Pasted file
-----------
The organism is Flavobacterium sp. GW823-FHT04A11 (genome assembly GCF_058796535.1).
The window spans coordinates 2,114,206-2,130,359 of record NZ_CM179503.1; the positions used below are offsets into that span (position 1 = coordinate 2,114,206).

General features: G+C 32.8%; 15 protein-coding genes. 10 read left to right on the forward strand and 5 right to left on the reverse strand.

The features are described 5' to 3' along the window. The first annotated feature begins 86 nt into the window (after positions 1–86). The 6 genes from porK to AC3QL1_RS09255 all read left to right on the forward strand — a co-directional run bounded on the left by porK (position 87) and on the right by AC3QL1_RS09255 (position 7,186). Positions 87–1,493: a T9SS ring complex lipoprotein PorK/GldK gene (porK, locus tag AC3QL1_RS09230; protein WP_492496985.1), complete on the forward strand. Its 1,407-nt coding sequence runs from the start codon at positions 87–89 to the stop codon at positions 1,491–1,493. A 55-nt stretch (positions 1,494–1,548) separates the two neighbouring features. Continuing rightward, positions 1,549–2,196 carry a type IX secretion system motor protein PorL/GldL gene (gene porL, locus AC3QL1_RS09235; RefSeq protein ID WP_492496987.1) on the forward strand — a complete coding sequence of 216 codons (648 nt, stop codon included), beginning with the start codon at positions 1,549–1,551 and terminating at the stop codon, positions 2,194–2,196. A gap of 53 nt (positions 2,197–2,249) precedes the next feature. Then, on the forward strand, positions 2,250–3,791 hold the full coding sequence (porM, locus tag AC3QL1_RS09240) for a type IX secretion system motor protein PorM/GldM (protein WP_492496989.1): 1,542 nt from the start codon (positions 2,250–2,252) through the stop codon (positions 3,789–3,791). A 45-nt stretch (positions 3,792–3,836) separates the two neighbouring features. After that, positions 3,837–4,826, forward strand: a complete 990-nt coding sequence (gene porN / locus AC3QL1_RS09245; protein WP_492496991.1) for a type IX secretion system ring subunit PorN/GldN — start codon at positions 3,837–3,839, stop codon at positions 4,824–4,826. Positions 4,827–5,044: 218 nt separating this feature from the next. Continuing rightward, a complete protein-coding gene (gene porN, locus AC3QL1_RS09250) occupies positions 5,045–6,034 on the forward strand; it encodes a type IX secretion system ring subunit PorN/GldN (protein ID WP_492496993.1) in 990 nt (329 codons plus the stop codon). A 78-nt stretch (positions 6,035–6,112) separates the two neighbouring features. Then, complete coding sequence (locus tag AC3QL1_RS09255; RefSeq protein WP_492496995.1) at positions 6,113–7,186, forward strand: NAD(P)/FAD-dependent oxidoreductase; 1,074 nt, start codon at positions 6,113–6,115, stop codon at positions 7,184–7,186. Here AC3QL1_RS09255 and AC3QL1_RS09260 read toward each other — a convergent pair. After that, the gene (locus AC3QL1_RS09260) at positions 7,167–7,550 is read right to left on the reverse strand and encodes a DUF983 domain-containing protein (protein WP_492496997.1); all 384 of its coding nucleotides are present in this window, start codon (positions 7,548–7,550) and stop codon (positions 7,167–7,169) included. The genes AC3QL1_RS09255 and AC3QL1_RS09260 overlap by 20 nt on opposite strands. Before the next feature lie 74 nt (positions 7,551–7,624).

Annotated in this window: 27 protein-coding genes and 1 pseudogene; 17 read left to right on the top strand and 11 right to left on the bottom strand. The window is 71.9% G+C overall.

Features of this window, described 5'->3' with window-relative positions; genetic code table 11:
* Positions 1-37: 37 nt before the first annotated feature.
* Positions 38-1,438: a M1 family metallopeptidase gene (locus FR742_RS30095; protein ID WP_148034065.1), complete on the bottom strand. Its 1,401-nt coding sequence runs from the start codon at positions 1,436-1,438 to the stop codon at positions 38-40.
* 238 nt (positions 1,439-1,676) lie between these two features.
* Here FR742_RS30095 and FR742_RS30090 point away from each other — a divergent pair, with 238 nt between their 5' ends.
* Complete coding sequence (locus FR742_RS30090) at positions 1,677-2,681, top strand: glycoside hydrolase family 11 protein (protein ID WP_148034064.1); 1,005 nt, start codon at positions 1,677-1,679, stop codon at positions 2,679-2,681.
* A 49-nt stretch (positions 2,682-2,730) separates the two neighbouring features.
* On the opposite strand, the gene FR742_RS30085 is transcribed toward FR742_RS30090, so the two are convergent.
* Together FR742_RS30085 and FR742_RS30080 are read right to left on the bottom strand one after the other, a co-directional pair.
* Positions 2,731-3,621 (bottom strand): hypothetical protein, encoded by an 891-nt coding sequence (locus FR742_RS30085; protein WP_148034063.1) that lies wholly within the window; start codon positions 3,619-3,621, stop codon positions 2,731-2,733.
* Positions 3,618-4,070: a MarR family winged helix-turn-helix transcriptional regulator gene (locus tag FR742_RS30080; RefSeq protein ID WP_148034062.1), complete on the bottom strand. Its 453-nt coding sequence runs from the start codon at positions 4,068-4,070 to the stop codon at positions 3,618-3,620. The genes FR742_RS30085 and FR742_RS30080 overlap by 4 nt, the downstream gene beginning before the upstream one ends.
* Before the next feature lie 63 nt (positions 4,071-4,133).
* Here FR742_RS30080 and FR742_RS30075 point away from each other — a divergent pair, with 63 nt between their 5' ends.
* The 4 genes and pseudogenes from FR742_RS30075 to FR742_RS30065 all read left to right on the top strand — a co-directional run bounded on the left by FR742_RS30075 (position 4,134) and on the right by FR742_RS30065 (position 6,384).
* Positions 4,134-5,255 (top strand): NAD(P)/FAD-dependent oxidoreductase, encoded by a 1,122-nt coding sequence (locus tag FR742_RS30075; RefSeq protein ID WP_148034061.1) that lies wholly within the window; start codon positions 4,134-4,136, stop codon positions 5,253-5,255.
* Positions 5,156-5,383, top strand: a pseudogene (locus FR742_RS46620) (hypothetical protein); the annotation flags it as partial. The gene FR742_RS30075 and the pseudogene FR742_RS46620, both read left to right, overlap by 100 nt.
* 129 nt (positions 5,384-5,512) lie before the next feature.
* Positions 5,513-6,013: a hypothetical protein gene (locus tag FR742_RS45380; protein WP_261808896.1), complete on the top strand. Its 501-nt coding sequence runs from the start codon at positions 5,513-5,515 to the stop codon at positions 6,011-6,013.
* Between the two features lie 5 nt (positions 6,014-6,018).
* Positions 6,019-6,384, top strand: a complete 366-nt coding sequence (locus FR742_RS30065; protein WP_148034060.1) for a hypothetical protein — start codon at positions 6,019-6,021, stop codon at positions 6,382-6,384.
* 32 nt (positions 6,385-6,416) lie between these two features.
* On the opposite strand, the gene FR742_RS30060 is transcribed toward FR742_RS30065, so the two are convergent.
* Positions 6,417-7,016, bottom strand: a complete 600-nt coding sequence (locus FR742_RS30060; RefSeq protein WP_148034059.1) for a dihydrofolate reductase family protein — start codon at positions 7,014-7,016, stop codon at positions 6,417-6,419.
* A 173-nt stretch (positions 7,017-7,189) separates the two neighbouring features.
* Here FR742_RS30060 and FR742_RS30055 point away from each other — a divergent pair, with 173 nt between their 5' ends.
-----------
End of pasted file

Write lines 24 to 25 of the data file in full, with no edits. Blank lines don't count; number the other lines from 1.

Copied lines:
* Between the two features lie 5 nt (positions 6,014-6,018).
* Positions 6,019-6,384, top strand: a complete 366-nt coding sequence (locus FR742_RS30065; protein WP_148034060.1) for a hypothetical protein — start codon at positions 6,019-6,021, stop codon at positions 6,382-6,384.